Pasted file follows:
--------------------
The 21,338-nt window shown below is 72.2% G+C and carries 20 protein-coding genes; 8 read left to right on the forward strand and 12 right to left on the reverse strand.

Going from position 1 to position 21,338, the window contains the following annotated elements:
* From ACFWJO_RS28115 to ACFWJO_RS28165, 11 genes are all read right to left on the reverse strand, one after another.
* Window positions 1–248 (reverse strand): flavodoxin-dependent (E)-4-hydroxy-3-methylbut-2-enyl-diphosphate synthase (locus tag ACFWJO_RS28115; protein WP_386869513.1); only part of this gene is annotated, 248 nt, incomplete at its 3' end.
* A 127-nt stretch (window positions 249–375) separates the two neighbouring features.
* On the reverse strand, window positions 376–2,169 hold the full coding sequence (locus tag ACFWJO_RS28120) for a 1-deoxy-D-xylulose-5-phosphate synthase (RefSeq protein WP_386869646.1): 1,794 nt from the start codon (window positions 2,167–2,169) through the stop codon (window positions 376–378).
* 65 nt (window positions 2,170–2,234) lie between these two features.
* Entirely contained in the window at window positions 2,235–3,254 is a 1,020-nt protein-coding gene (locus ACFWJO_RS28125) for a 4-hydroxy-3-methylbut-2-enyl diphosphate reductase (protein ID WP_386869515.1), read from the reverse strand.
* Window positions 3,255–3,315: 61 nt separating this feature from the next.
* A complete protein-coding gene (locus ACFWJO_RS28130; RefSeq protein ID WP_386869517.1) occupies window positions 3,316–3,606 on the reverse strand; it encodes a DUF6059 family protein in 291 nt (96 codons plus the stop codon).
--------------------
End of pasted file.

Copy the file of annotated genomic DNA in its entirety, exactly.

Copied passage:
The 21,338-nt window shown below is 72.2% G+C and carries 20 protein-coding genes; 8 read left to right on the forward strand and 12 right to left on the reverse strand.

Going from position 1 to position 21,338, the window contains the following annotated elements:
* From ACFWJO_RS28115 to ACFWJO_RS28165, 11 genes are all read right to left on the reverse strand, one after another.
* Window positions 1–248 (reverse strand): flavodoxin-dependent (E)-4-hydroxy-3-methylbut-2-enyl-diphosphate synthase (locus tag ACFWJO_RS28115; protein WP_386869513.1); only part of this gene is annotated, 248 nt, incomplete at its 3' end.
* A 127-nt stretch (window positions 249–375) separates the two neighbouring features.
* On the reverse strand, window positions 376–2,169 hold the full coding sequence (locus tag ACFWJO_RS28120) for a 1-deoxy-D-xylulose-5-phosphate synthase (RefSeq protein WP_386869646.1): 1,794 nt from the start codon (window positions 2,167–2,169) through the stop codon (window positions 376–378).
* 65 nt (window positions 2,170–2,234) lie between these two features.
* Entirely contained in the window at window positions 2,235–3,254 is a 1,020-nt protein-coding gene (locus ACFWJO_RS28125) for a 4-hydroxy-3-methylbut-2-enyl diphosphate reductase (protein ID WP_386869515.1), read from the reverse strand.
* Window positions 3,255–3,315: 61 nt separating this feature from the next.
* A complete protein-coding gene (locus ACFWJO_RS28130; RefSeq protein ID WP_386869517.1) occupies window positions 3,316–3,606 on the reverse strand; it encodes a DUF6059 family protein in 291 nt (96 codons plus the stop codon).